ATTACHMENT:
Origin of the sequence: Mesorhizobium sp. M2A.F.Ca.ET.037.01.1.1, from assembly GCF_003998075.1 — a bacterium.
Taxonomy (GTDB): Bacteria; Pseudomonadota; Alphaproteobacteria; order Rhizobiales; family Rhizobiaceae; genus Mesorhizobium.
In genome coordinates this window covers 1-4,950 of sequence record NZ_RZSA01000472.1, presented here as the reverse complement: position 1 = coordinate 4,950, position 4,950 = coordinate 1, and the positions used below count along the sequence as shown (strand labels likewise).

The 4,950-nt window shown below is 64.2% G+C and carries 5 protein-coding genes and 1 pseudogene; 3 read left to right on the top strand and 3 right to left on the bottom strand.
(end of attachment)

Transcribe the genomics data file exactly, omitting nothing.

Origin of the sequence: Mesorhizobium sp. M2A.F.Ca.ET.037.01.1.1, from assembly GCF_003998075.1 — a bacterium.
Taxonomy (GTDB): Bacteria; Pseudomonadota; Alphaproteobacteria; order Rhizobiales; family Rhizobiaceae; genus Mesorhizobium.
In genome coordinates this window covers 1-4,950 of sequence record NZ_RZSA01000472.1, presented here as the reverse complement: position 1 = coordinate 4,950, position 4,950 = coordinate 1, and the positions used below count along the sequence as shown (strand labels likewise).

The 4,950-nt window shown below is 64.2% G+C and carries 5 protein-coding genes and 1 pseudogene; 3 read left to right on the top strand and 3 right to left on the bottom strand.